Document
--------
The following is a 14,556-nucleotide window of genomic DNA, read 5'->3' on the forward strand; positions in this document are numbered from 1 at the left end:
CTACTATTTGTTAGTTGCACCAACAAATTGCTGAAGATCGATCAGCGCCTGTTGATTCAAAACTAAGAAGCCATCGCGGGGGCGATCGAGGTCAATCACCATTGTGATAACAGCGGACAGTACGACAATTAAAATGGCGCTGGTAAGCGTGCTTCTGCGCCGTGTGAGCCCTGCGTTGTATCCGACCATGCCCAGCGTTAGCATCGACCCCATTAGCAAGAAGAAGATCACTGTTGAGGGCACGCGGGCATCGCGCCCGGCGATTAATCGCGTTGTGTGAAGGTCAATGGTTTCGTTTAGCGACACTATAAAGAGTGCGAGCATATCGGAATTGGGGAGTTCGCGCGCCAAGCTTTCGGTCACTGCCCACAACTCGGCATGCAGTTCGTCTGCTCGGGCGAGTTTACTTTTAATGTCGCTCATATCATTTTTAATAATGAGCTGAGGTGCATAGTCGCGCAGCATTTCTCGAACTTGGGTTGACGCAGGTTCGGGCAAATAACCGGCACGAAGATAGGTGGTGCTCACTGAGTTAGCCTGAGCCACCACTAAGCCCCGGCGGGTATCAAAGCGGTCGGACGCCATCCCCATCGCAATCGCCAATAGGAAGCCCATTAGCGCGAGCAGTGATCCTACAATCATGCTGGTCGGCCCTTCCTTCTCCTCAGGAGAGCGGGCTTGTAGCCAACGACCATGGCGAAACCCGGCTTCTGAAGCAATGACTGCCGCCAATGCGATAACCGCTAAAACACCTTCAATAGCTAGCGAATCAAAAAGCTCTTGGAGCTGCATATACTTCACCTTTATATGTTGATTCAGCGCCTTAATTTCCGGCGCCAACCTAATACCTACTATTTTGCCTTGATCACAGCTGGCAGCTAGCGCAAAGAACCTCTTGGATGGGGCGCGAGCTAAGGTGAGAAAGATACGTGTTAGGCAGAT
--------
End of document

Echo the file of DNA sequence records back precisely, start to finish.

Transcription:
The following is a 14,556-nucleotide window of genomic DNA, read 5'->3' on the forward strand; positions in this document are numbered from 1 at the left end:
CTACTATTTGTTAGTTGCACCAACAAATTGCTGAAGATCGATCAGCGCCTGTTGATTCAAAACTAAGAAGCCATCGCGGGGGCGATCGAGGTCAATCACCATTGTGATAACAGCGGACAGTACGACAATTAAAATGGCGCTGGTAAGCGTGCTTCTGCGCCGTGTGAGCCCTGCGTTGTATCCGACCATGCCCAGCGTTAGCATCGACCCCATTAGCAAGAAGAAGATCACTGTTGAGGGCACGCGGGCATCGCGCCCGGCGATTAATCGCGTTGTGTGAAGGTCAATGGTTTCGTTTAGCGACACTATAAAGAGTGCGAGCATATCGGAATTGGGGAGTTCGCGCGCCAAGCTTTCGGTCACTGCCCACAACTCGGCATGCAGTTCGTCTGCTCGGGCGAGTTTACTTTTAATGTCGCTCATATCATTTTTAATAATGAGCTGAGGTGCATAGTCGCGCAGCATTTCTCGAACTTGGGTTGACGCAGGTTCGGGCAAATAACCGGCACGAAGATAGGTGGTGCTCACTGAGTTAGCCTGAGCCACCACTAAGCCCCGGCGGGTATCAAAGCGGTCGGACGCCATCCCCATCGCAATCGCCAATAGGAAGCCCATTAGCGCGAGCAGTGATCCTACAATCATGCTGGTCGGCCCTTCCTTCTCCTCAGGAGAGCGGGCTTGTAGCCAACGACCATGGCGAAACCCGGCTTCTGAAGCAATGACTGCCGCCAATGCGATAACCGCTAAAACACCTTCAATAGCTAGCGAATCAAAAAGCTCTTGGAGCTGCATATACTTCACCTTTATATGTTGATTCAGCGCCTTAATTTCCGGCGCCAACCTAATACCTACTATTTTGCCTTGATCACAGCTGGCAGCTAGCGCAAAGAACCTCTTGGATGGGGCGCGAGCTAAGGTGAGAAAGATACGTGTTAGGCAGAT